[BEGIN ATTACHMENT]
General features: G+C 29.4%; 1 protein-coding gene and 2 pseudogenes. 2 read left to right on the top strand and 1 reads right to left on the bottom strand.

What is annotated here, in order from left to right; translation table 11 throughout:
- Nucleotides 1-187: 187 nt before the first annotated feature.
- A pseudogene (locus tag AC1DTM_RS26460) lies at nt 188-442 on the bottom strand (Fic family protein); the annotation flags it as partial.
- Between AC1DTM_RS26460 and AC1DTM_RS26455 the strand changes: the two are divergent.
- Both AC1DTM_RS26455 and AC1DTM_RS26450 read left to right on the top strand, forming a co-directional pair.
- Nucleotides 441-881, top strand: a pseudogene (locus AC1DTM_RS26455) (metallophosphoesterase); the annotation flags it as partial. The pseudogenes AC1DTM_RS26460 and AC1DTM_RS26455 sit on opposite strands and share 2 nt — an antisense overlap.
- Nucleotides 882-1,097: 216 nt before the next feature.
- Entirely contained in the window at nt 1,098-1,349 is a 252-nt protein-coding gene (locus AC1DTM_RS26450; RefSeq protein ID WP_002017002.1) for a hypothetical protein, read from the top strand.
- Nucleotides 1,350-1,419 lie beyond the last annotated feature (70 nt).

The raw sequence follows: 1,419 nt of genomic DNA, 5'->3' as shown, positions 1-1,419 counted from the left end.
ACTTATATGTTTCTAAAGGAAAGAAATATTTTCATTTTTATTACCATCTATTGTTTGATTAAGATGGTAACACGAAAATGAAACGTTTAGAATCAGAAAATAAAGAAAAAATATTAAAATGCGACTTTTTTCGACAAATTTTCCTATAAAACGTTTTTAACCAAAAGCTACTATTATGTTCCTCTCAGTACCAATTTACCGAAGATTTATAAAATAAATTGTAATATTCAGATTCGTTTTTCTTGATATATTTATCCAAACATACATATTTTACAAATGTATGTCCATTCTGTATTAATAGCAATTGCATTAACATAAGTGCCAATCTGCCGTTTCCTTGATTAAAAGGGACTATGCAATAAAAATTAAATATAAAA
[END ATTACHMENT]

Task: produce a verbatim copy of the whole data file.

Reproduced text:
General features: G+C 29.4%; 1 protein-coding gene and 2 pseudogenes. 2 read left to right on the top strand and 1 reads right to left on the bottom strand.

What is annotated here, in order from left to right; translation table 11 throughout:
- Nucleotides 1-187: 187 nt before the first annotated feature.
- A pseudogene (locus tag AC1DTM_RS26460) lies at nt 188-442 on the bottom strand (Fic family protein); the annotation flags it as partial.
- Between AC1DTM_RS26460 and AC1DTM_RS26455 the strand changes: the two are divergent.
- Both AC1DTM_RS26455 and AC1DTM_RS26450 read left to right on the top strand, forming a co-directional pair.
- Nucleotides 441-881, top strand: a pseudogene (locus AC1DTM_RS26455) (metallophosphoesterase); the annotation flags it as partial. The pseudogenes AC1DTM_RS26460 and AC1DTM_RS26455 sit on opposite strands and share 2 nt — an antisense overlap.
- Nucleotides 882-1,097: 216 nt before the next feature.
- Entirely contained in the window at nt 1,098-1,349 is a 252-nt protein-coding gene (locus AC1DTM_RS26450; RefSeq protein ID WP_002017002.1) for a hypothetical protein, read from the top strand.
- Nucleotides 1,350-1,419 lie beyond the last annotated feature (70 nt).

The raw sequence follows: 1,419 nt of genomic DNA, 5'->3' as shown, positions 1-1,419 counted from the left end.
ACTTATATGTTTCTAAAGGAAAGAAATATTTTCATTTTTATTACCATCTATTGTTTGATTAAGATGGTAACACGAAAATGAAACGTTTAGAATCAGAAAATAAAGAAAAAATATTAAAATGCGACTTTTTTCGACAAATTTTCCTATAAAACGTTTTTAACCAAAAGCTACTATTATGTTCCTCTCAGTACCAATTTACCGAAGATTTATAAAATAAATTGTAATATTCAGATTCGTTTTTCTTGATATATTTATCCAAACATACATATTTTACAAATGTATGTCCATTCTGTATTAATAGCAATTGCATTAACATAAGTGCCAATCTGCCGTTTCCTTGATTAAAAGGGACTATGCAATAAAAATTAAATATAAAA